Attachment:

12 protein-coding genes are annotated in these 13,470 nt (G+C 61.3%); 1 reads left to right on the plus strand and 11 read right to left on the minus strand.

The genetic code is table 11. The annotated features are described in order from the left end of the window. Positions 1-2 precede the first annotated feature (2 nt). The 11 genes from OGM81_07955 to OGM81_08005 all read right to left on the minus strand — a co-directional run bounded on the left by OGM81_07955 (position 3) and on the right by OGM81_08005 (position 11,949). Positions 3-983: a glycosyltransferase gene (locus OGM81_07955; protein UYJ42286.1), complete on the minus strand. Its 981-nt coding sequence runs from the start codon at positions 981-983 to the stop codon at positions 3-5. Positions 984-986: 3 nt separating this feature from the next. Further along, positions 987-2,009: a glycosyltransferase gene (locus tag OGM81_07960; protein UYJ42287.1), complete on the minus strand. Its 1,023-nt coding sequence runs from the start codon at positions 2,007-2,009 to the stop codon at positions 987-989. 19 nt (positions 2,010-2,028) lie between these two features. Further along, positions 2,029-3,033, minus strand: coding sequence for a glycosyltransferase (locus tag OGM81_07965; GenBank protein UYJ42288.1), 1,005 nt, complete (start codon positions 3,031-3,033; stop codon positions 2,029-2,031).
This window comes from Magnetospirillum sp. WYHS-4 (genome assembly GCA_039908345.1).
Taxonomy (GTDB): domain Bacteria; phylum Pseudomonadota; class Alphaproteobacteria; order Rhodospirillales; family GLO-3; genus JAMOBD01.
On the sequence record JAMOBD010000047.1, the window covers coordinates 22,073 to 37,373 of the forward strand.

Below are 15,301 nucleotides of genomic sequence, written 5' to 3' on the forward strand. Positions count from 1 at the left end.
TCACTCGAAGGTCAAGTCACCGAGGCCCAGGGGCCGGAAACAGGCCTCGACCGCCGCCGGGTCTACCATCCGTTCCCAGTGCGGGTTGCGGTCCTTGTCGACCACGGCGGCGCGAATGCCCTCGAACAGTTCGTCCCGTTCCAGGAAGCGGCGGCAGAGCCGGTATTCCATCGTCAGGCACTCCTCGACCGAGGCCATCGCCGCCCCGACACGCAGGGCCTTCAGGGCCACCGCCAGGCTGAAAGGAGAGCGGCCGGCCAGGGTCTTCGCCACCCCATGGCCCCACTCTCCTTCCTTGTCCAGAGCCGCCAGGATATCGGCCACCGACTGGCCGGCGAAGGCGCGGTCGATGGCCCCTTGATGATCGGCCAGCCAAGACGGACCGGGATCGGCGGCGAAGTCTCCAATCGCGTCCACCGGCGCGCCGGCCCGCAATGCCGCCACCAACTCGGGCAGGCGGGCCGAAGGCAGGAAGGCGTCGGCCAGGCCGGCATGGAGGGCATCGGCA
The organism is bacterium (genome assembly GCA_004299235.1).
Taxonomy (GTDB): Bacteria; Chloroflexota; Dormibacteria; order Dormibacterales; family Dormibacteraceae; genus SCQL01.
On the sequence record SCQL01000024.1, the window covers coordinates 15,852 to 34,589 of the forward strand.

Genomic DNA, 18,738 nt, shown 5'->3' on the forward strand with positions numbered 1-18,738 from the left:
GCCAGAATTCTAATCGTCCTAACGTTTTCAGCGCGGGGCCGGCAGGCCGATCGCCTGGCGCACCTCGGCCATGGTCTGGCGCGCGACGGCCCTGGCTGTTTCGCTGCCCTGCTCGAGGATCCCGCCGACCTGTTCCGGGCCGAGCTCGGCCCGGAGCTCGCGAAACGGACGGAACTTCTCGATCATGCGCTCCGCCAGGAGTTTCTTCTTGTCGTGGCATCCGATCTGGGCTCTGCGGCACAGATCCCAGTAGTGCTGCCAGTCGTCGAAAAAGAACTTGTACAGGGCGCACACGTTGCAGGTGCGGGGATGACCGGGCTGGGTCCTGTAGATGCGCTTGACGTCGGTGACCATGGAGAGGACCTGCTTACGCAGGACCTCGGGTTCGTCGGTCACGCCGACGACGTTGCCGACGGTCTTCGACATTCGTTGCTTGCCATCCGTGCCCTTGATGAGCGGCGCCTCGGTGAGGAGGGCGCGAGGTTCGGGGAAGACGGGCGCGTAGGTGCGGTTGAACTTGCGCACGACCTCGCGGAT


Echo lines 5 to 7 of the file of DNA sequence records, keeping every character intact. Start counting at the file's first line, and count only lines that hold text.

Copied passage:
On the sequence record JAMOBD010000047.1, the window covers coordinates 22,073 to 37,373 of the forward strand.

Below are 15,301 nucleotides of genomic sequence, written 5' to 3' on the forward strand. Positions count from 1 at the left end.
TCACTCGAAGGTCAAGTCACCGAGGCCCAGGGGCCGGAAACAGGCCTCGACCGCCGCCGGGTCTACCATCCGTTCCCAGTGCGGGTTGCGGTCCTTGTCGACCACGGCGGCGCGAATGCCCTCGAACAGTTCGTCCCGTTCCAGGAAGCGGCGGCAGAGCCGGTATTCCATCGTCAGGCACTCCTCGACCGAGGCCATCGCCGCCCCGACACGCAGGGCCTTCAGGGCCACCGCCAGGCTGAAAGGAGAGCGGCCGGCCAGGGTCTTCGCCACCCCATGGCCCCACTCTCCTTCCTTGTCCAGAGCCGCCAGGATATCGGCCACCGACTGGCCGGCGAAGGCGCGGTCGATGGCCCCTTGATGATCGGCCAGCCAAGACGGACCGGGATCGGCGGCGAAGTCTCCAATCGCGTCCACCGGCGCGCCGGCCCGCAATGCCGCCACCAACTCGGGCAGGCGGGCCGAAGGCAGGAAGGCGTCGGCCAGGCCGGCATGGAGGGCATCGGCA